When Percy Harding, Goliath’s most important citizen, is discovered dead by the railroad tracks outside of town one perfect autumn afternoon, no one can quite believe it’s really happened. Percy, the president of the town’s worldrenowned furniture company, had seemed invincible. Only Rosamond Rogers, Percy’s secretary, may have had a glimpse of how and why this great man has fallen, and that glimpse tugs at her, urges her to find out more.
Percy isn’t the first person to leave Rosamond - everybody seems to, from her husband, Hatley, who walked out on her years ago, to her complicated daughter Agnes, whose girlhood bedroom was papered with maps of the places she wanted to escape to. The town itself is Rosamond’s anchor, but it is beginning to quiver with the possibility of change. The high school girls are writing suicide poetry, the town’s young, lumbering sidewalk preacher is courting Rosamond’s daughter, a troubled teenage boy plans to burn Main Street to the ground, and the furniture factory itself - the very soul of Goliath - threatens to close.
In the wake of the town’s undoing, Rosamond seeks to reunite the griefshaken community. Goliath - a story of loss and love, of forgiveness and letting go - is a lyrical swoon of a novel by an exceptionally talented newcomer.
©2012 Susan Woodring (P)2012 Blackstone Audio, Inc.
“Goliath brings small town life beautifully, achingly alive…A memorable novel.” (Ann Hood, best-selling author of The Knitting Circle)
“Woodring’s sense of the constraints and hardearned pleasures of home rings as true and pure as a train whistle in the night.” (Michael Parker, author of The Watery Part of the World)
“Woodring’s writing is so clear and moving that the reader often feels, as she says of one of her characters, as if ‘the world had been sucked clear of true sound.’ This beautiful portrait of a place and its people, rendered so quietly and intimately, shuts out the world outside its pages as you read. Only the best novels can make you forget yourself as reader. Goliath is the kind of book you don’t want to put down or to end.” (Brad Watson, author of The Heaven of Mercury)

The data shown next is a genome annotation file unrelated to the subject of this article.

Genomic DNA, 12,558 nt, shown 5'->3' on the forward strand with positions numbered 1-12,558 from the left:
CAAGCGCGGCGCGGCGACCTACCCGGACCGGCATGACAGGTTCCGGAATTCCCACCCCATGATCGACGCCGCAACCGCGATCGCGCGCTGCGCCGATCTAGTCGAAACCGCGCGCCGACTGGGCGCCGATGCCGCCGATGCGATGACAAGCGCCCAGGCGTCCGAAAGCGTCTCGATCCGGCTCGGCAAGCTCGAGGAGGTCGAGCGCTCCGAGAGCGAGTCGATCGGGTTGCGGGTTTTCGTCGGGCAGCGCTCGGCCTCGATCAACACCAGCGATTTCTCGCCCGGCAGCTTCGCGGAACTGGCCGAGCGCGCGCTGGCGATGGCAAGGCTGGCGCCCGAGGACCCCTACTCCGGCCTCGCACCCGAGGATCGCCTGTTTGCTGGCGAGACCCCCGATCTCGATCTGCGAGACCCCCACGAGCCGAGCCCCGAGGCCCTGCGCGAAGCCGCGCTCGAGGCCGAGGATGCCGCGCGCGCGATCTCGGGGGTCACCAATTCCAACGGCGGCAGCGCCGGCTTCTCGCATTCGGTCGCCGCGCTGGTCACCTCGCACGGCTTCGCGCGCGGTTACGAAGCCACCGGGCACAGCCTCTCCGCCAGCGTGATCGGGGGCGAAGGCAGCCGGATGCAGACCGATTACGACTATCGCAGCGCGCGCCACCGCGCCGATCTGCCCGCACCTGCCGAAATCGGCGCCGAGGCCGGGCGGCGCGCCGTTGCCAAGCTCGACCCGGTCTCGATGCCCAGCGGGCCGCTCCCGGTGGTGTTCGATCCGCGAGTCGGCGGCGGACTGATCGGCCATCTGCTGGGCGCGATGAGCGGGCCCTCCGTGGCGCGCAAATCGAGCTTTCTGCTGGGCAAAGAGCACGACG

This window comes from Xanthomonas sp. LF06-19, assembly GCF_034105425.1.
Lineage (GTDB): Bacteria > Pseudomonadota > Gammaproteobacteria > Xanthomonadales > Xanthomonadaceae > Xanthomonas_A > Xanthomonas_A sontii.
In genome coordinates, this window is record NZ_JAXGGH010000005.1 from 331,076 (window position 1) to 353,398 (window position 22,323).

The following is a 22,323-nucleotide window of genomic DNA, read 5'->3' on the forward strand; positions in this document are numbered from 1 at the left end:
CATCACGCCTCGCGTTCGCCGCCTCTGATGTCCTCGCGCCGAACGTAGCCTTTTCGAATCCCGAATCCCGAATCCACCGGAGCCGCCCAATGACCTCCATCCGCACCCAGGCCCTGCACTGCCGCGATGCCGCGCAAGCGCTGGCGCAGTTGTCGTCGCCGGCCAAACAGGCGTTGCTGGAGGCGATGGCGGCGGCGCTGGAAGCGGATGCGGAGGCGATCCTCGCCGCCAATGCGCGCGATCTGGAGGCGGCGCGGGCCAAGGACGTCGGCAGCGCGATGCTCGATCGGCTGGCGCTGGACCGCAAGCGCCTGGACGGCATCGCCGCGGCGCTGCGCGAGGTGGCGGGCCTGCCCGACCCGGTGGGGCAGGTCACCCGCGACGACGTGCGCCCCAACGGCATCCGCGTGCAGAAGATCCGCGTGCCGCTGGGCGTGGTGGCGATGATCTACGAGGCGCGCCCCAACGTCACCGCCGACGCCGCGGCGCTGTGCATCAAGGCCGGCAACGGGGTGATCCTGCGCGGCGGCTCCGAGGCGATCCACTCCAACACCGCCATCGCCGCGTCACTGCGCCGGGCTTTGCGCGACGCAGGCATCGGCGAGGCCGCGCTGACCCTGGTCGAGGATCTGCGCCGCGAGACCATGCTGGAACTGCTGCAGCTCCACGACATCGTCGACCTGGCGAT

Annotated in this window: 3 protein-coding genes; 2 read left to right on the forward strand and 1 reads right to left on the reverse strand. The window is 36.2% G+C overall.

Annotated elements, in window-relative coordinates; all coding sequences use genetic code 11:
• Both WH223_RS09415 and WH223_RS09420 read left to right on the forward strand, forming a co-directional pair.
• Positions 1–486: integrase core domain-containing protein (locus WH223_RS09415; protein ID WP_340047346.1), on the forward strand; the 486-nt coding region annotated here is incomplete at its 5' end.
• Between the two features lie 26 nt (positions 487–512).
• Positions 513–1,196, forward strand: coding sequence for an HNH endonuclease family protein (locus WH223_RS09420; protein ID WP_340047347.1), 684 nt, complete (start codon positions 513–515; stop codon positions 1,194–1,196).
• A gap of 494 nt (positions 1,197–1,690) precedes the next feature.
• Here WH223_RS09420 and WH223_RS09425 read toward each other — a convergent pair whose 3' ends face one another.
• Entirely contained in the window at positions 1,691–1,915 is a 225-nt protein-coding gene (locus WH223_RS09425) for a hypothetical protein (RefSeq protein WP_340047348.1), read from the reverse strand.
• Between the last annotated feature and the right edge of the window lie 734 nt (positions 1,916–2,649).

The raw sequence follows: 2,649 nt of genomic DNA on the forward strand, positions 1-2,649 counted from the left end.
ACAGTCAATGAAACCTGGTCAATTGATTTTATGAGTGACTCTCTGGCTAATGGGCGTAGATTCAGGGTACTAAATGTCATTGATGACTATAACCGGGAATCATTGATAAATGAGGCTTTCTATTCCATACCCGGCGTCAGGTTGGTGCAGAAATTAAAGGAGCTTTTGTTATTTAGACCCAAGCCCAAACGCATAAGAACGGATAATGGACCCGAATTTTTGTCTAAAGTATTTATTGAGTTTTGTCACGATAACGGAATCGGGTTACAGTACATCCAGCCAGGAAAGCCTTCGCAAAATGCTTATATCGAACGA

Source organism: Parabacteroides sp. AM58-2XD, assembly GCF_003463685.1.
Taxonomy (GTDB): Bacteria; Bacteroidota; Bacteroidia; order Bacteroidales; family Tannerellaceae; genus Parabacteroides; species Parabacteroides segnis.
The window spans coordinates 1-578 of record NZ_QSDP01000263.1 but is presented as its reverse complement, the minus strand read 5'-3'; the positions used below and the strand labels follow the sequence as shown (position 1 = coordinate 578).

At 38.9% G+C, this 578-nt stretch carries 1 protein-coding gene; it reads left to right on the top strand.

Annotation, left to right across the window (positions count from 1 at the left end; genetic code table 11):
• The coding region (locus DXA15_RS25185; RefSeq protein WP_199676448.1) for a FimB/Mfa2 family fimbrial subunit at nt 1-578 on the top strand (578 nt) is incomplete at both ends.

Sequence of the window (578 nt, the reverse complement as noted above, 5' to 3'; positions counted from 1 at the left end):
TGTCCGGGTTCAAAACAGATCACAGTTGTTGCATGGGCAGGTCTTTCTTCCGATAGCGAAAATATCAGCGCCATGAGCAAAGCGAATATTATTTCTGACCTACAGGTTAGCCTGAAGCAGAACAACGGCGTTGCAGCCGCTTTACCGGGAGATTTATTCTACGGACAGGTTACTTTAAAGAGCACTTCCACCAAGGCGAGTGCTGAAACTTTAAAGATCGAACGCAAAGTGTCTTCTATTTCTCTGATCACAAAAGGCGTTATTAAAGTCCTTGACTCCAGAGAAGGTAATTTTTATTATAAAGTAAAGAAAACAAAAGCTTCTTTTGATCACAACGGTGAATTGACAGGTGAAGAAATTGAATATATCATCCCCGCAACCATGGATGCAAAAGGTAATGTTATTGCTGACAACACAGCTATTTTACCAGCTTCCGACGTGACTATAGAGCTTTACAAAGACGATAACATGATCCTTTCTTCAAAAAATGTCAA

I don't think I can get past chapter three. The reader is so slow and the writing is so over-done that I'm having a hard time concentrating on the story... if there is a story to concentrate on that is. The descriptions are too wordy and the author uses too many metaphors. I'm not sure I need a table described to me in metaphor. It reminds me of a high school student aiming for a better grade by using bigger words. I thinking about counting the times the author uses the word "plume" and turning it into a drinking game.
Different reader reading a different book.
I do not claim to be a writer by any stretch, but I know I could do better with this weak book. If this author is trying to depict the South, she is way off base. I stopped at chapter 3 , it was so pathetic.
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